An explanation of why periodical cicadas are only seen every 13 or 17 years?
Why do cicadas only come out for 17 years? Is there some biological reason that they have evolved to live this way?
In North America there are seven species of Cicada knows as the periodical cicadas. They are so called because they are only seen once in every 13 or 17 years (depending on the species). In the years when they appear above ground, the entire population of the insects will emerge from the ground within a week or two of each other, sometimes over 1.5 million of them per acre. The adults live for only a few weeks, during which they mate and lay eggs in the bark of plants and young trees. The larvae later drop and burrow into the ground, where they spend the next 13 or 17 years feeding on the vessels of plant roots, and detecting the change in seasons through variations in the sap.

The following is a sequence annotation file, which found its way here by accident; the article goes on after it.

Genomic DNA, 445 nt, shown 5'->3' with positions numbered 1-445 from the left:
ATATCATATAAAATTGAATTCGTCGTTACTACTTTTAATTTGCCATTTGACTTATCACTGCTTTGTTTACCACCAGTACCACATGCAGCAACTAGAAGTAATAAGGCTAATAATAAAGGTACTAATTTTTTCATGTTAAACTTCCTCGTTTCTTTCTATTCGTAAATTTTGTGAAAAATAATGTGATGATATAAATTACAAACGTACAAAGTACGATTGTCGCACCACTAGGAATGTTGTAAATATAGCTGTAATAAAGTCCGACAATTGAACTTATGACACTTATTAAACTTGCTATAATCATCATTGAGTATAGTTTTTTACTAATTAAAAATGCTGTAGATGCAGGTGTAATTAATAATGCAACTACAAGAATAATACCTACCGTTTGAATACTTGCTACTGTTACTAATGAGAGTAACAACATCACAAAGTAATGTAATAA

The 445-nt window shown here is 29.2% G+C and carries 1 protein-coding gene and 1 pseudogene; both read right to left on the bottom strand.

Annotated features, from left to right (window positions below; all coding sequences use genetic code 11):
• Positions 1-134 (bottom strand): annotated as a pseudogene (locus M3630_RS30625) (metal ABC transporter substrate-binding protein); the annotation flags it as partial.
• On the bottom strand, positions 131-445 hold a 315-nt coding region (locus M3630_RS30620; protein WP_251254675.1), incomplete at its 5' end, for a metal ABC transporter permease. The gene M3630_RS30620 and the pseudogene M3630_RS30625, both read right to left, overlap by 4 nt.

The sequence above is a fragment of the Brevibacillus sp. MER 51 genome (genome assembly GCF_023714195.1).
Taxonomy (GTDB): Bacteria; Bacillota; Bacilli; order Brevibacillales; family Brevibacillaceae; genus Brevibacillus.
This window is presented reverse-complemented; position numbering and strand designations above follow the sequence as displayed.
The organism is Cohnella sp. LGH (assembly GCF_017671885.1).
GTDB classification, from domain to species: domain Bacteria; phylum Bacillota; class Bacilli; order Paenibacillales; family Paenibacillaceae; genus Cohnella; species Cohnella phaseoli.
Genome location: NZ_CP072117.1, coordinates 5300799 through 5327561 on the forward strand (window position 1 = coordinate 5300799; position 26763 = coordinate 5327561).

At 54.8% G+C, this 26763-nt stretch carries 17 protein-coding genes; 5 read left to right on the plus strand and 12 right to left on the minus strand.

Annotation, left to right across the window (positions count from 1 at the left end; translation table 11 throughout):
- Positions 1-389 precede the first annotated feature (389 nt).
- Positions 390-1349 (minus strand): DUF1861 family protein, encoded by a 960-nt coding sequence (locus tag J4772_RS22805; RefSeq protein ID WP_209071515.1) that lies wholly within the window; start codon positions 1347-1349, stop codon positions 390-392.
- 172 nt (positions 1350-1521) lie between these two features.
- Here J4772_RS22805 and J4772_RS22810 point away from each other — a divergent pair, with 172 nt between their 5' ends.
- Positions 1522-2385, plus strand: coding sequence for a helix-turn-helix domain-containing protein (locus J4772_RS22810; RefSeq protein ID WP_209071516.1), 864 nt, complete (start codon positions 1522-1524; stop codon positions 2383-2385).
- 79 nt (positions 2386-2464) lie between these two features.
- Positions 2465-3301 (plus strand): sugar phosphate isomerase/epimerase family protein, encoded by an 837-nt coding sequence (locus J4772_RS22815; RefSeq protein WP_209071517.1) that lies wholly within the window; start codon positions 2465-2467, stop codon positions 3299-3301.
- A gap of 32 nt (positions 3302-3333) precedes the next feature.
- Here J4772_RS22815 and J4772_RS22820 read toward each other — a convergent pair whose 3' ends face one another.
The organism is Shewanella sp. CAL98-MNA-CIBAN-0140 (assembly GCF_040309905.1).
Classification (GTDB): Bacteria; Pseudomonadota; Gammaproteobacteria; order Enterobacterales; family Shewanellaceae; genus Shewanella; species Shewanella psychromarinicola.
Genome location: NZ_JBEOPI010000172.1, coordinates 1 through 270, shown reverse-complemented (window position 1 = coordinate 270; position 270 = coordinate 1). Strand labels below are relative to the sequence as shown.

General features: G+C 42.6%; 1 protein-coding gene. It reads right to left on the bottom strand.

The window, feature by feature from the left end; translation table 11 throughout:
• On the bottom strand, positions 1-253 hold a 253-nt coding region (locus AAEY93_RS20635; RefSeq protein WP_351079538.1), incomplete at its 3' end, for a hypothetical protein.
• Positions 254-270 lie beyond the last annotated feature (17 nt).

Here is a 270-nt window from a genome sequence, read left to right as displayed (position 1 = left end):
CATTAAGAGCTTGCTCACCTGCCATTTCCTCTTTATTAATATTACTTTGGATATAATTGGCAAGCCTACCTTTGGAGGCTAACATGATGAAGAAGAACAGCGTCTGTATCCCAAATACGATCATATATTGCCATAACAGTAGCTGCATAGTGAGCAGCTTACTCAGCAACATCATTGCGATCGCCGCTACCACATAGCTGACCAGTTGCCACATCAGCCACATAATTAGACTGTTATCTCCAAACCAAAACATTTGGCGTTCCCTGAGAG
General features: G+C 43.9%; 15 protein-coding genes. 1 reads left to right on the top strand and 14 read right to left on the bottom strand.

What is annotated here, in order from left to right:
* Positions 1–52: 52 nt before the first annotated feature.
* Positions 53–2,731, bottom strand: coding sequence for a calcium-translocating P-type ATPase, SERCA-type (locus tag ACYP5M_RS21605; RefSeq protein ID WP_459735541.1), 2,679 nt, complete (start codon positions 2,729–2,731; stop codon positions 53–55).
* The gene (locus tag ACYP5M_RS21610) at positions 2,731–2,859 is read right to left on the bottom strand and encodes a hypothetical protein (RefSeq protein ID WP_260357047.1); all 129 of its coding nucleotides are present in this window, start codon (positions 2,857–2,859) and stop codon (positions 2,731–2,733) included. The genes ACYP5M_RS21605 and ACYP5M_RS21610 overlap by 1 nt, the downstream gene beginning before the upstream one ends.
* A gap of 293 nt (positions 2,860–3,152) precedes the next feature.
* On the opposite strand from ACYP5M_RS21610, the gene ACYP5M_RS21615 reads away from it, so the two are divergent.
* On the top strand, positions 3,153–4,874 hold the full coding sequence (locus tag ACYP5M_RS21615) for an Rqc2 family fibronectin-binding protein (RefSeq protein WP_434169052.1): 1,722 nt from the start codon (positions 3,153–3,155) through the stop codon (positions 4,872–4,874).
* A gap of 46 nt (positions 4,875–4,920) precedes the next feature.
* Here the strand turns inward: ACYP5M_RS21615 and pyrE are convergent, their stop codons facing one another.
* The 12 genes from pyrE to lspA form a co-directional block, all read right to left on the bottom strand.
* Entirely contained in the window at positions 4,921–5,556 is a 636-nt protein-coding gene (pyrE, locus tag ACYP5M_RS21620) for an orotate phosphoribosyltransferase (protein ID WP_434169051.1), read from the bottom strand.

Although there are several thousand species of cicada in the world, which all have similar life cycles, no others synchronise their emergence in this way – in most species, some individuals emerge every year, while the rest continue their development underground. The periodical cicada’s strategy has several advantages against predators. For one, the mass emergence ensures predator satiety – during their breeding years, there are so many that it would be impossible for all of them to be eaten by predators. Another advantage of having such a long life cycle is that none of their major predators will live long enough to become adapted or used to their presence, and the fact that their development phase is a prime number of years helps to further dysregulate them from their predators’ life cycle. If they were an annual occurrence, predatory species could adapt to take advantage of the yearly glut, as some bears take advantage of the annual salmon spawning.